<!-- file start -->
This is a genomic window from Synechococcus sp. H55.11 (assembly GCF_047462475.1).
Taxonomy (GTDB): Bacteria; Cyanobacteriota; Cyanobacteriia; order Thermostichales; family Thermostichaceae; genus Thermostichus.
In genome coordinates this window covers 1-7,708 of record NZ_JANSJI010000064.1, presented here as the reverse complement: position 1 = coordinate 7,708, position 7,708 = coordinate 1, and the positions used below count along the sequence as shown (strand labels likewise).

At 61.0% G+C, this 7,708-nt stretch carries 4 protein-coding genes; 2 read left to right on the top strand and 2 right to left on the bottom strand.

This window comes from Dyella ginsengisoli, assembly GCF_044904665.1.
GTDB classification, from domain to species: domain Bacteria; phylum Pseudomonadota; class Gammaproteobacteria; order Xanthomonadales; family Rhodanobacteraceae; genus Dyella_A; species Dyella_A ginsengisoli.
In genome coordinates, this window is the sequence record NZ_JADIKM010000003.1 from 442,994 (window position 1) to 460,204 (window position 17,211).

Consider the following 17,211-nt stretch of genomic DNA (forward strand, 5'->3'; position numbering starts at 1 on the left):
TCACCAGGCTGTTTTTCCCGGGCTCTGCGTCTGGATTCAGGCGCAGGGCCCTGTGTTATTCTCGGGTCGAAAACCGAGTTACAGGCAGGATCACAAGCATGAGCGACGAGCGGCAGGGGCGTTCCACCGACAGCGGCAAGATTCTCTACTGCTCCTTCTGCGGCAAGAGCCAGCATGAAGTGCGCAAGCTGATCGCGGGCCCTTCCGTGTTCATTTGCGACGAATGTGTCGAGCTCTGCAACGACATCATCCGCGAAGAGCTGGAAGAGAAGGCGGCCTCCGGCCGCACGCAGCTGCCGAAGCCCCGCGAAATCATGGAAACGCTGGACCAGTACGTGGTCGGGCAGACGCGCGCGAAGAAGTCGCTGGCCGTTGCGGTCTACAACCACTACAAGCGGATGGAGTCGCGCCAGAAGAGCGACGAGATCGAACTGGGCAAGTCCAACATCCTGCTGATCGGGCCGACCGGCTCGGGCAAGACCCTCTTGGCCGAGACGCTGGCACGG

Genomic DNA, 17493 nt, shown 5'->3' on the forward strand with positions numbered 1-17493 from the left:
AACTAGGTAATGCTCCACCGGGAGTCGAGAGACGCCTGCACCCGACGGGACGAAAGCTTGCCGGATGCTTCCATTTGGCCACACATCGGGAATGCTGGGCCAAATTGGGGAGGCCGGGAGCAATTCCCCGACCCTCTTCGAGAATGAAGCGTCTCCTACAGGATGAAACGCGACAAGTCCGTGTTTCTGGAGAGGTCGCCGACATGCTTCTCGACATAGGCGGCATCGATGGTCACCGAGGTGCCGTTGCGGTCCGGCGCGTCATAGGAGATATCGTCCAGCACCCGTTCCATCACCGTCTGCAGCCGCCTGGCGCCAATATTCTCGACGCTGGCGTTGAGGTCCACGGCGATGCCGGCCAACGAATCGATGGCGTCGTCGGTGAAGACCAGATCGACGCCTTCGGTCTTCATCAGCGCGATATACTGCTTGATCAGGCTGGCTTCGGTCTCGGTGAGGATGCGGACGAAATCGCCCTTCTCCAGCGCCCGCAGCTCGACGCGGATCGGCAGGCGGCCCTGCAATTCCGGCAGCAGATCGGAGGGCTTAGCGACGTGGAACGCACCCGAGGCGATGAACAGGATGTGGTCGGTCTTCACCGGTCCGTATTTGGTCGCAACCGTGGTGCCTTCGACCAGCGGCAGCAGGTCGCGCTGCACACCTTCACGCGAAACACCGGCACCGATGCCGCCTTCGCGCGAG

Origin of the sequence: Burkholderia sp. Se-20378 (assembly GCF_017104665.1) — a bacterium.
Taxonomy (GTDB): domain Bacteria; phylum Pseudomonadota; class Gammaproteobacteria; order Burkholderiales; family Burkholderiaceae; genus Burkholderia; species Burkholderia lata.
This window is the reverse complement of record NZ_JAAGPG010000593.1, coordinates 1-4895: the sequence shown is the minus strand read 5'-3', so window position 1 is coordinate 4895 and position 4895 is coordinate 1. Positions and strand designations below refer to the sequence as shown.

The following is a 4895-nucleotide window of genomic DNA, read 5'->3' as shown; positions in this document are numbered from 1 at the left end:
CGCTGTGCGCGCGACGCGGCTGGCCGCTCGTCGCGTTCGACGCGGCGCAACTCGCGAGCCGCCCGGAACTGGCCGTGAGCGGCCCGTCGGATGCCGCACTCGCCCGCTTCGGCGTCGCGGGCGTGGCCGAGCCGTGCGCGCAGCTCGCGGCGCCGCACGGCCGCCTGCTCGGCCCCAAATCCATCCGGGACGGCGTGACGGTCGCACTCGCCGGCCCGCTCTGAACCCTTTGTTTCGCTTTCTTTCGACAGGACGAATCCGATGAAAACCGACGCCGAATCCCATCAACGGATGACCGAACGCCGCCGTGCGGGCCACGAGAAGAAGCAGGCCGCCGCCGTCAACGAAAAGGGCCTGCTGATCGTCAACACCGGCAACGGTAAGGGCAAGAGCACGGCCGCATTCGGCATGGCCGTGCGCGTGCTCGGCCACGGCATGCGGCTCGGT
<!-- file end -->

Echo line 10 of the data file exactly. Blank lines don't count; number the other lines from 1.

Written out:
Genomic DNA, 17493 nt, shown 5'->3' on the forward strand with positions numbered 1-17493 from the left: